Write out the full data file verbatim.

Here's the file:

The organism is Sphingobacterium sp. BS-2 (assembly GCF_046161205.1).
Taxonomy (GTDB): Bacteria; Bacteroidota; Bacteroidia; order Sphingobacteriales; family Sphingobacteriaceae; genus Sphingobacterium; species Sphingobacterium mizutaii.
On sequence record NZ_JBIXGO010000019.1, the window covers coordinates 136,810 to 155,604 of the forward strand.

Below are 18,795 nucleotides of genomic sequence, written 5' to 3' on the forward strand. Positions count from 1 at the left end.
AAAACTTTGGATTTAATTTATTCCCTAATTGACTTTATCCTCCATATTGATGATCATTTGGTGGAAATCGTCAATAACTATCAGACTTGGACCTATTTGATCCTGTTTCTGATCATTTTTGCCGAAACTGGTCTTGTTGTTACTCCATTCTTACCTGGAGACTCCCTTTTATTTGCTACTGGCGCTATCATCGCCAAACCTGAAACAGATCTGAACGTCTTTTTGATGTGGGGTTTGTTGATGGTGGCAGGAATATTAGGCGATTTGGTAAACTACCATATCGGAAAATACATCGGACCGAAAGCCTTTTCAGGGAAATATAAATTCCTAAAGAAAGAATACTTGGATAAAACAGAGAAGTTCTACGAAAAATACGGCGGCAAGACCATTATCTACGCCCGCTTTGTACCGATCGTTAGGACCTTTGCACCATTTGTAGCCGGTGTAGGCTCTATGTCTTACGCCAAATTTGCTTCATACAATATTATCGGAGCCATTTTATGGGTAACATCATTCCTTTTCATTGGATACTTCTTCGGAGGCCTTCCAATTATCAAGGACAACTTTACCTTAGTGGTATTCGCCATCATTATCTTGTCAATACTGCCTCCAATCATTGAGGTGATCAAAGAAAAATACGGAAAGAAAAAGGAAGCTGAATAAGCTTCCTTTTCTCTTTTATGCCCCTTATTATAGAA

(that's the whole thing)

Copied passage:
The organism is Sphingobacterium sp. BS-2 (assembly GCF_046161205.1).
Taxonomy (GTDB): Bacteria; Bacteroidota; Bacteroidia; order Sphingobacteriales; family Sphingobacteriaceae; genus Sphingobacterium; species Sphingobacterium mizutaii.
On sequence record NZ_JBIXGO010000019.1, the window covers coordinates 136,810 to 155,604 of the forward strand.

Below are 18,795 nucleotides of genomic sequence, written 5' to 3' on the forward strand. Positions count from 1 at the left end.
AAAACTTTGGATTTAATTTATTCCCTAATTGACTTTATCCTCCATATTGATGATCATTTGGTGGAAATCGTCAATAACTATCAGACTTGGACCTATTTGATCCTGTTTCTGATCATTTTTGCCGAAACTGGTCTTGTTGTTACTCCATTCTTACCTGGAGACTCCCTTTTATTTGCTACTGGCGCTATCATCGCCAAACCTGAAACAGATCTGAACGTCTTTTTGATGTGGGGTTTGTTGATGGTGGCAGGAATATTAGGCGATTTGGTAAACTACCATATCGGAAAATACATCGGACCGAAAGCCTTTTCAGGGAAATATAAATTCCTAAAGAAAGAATACTTGGATAAAACAGAGAAGTTCTACGAAAAATACGGCGGCAAGACCATTATCTACGCCCGCTTTGTACCGATCGTTAGGACCTTTGCACCATTTGTAGCCGGTGTAGGCTCTATGTCTTACGCCAAATTTGCTTCATACAATATTATCGGAGCCATTTTATGGGTAACATCATTCCTTTTCATTGGATACTTCTTCGGAGGCCTTCCAATTATCAAGGACAACTTTACCTTAGTGGTATTCGCCATCATTATCTTGTCAATACTGCCTCCAATCATTGAGGTGATCAAAGAAAAATACGGAAAGAAAAAGGAAGCTGAATAAGCTTCCTTTTCTCTTTTATGCCCCTTATTATAGAA